The U.S. experienced 22 disasters last year that each caused at least $1 billion in damage, shattering a previous record and reflecting the increasing cost of climate change, according to NOAA.
The billion-dollar disasters of 2020 were led by Hurricane Laura, a Category 4 storm that caused $19 billion in damage and 42 deaths when it slammed the Louisiana coast in August. The list of disasters is composed almost exclusively of hurricanes, storms and tornadoes.
“2020 stands head and shoulders above all other years in regard to the number of billion-dollar disasters,” NOAA said.
Altogether, the disasters caused $95 billion in damage and killed 261 people.
NOAA counted the wildfires that swept across the West last year as a single disaster, raising questions about whether they should be considered multiple tragedies. The deadly blazes blackened huge stretches of California, Colorado and Oregon.
NOAA’s database of “billion-dollar weather and climate disasters” catalogues every natural disaster since 1980 that caused at least $1 billion in damage and is widely cited by lawmakers, scientists and climate advocates.
The agency published its count for 2020 on Friday and said the 22 events signal a trend of growing disasters that have caused $2.2 trillion in damage since 1980.
The previous record was 16 billion-dollar disasters. It was set first in 2011 and again in 2017.
NOAA’s findings renewed calls for action to curb climate change. The report was released less than two weeks before President-elect Joe Biden takes office.
“Reining in climate change must be one of our highest priorities,” former NOAA Administrator Jane Lubchenco wrote on Twitter on Saturday in response to the agency’s 2020 data.
Friends of the Earth wrote on Twitter, “This is exactly why we cannot afford anything less than real, substantive action.”
Climate change and the nation’s growing population and wealth in vulnerable areas are driving the rise in U.S. disaster costs, NOAA said.
“The increase in population and material wealth over the last several decades are an important cause for the rising costs,” NOAA scientists led by Deke Arndt, head of the agency’s climate monitoring branch, wrote on NOAA’s website. “Much of the growth has taken place in vulnerable areas like coasts and river floodplains. Vulnerability is especially high where building codes are insufficient for reducing damage from extreme events.”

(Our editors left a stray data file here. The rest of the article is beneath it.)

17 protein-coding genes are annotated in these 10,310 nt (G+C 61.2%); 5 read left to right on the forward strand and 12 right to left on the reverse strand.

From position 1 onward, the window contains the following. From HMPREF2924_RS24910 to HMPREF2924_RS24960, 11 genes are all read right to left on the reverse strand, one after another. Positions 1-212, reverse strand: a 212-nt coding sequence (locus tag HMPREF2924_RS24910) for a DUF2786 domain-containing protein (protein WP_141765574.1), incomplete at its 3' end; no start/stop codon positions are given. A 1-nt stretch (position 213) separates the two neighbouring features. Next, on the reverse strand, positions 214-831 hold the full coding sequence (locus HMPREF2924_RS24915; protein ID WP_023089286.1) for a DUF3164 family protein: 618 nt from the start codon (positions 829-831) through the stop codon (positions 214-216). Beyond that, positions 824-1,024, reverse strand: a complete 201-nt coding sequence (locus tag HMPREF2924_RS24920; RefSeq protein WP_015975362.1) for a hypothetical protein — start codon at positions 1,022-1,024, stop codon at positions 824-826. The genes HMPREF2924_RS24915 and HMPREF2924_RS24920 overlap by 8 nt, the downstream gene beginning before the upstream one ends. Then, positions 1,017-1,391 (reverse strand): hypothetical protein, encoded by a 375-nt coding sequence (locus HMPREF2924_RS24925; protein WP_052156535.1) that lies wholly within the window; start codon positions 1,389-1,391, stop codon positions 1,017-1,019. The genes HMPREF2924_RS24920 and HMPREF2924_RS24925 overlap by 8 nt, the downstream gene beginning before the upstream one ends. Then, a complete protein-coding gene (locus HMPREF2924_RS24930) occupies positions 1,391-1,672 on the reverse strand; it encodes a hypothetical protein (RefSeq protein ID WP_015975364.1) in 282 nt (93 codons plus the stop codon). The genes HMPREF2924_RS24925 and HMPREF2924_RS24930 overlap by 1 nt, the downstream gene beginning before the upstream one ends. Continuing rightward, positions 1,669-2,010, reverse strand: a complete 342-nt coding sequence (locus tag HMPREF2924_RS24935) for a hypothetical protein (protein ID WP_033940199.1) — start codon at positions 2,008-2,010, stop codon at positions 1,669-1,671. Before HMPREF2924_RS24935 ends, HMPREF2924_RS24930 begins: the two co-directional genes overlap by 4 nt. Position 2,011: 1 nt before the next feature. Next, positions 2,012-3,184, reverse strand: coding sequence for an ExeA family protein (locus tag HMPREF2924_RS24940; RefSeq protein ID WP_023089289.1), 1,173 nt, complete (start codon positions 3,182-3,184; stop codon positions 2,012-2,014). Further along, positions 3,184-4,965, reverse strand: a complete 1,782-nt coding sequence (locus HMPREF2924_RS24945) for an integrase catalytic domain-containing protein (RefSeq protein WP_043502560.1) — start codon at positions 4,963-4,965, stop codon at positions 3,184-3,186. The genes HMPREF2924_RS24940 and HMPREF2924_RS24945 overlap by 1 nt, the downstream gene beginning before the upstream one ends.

NOAA added: “Climate change is also playing a role in the increasing frequency of some types of extreme weather that lead to billion-dollar disasters—most notably the rise in vulnerability to drought, lengthening wildfire seasons in the Western states, and the potential for extremely heavy rainfall becoming more common in the eastern states. Sea level rise is worsening hurricane storm surge flooding.”
NOAA temperature data, which was posted separately on its website Friday, shows that 2020 was the fifth hottest year in the U.S. since the agency began keeping records in 1895. The five hottest years in the U.S. have occurred since 2012.
NOAA’s disaster report is the latest documentation of costly climate trends for 2020.
Global reinsurer Munich Re reported last week that disasters worldwide in 2020 caused $210 billion in damage—one of the costliest years on record—including $95 billion in U.S. damage (Climatewire, Jan. 8).
The European Union’s Copernicus Climate Change Service said global temperatures in 2020 tied with 2016 for the hottest year on record (Climatewire, Jan. 8).
The National Interagency Fire Center posted statistics showing that wildfire burned a record 10.3 million acres in the U.S. last year, breaking the previous record of 10.1 million acres, set in 2015.
President Trump declared three major disasters for wildfires last year—two in California and one in Oregon—and the Federal Emergency Management Agency made 78 fire management assistance declarations, which provide states with limited federal funds for firefighting. The FEMA declarations were in nine Western states as well as Oklahoma and Florida.
But NOAA counted all the U.S. wildfires as a single billion-dollar disaster—“the Western wildfires”—that caused $16.5 billion in damage.
That raised questions on Twitter from people who said the agency was minimizing the wildfires and should count distinct blazes as separate events.
The National Interagency Fire Center recorded 58,258 separate wildfires in 2020.
The California Department of Forestry and Fire Protection recorded 9,639 wildfires in the state last year between Feb. 15 and Dec. 23.
NOAA said on Twitter that it has historically counted wildfires as well as droughts as a single “regional-scale season-long event.”
In addition to U.S. wildfires and drought, the 22 billion-dollar disasters in 2020 included seven hurricanes and 13 severe storms, led by the derecho that swept across the Midwest in August and caused $11 billion in damage.
Billion-dollar disasters account for an increasing share of the overall damage caused by catastrophes each year, NOAA said. Since 1980, the nation’s 285 billion-dollar disasters have accounted for 85% of the $2.2 trillion in disaster costs in the U.S.
Reprinted from E&E News with permission from POLITICO, LLC. Copyright 2021. E&E News provides essential news for energy and environment professionals.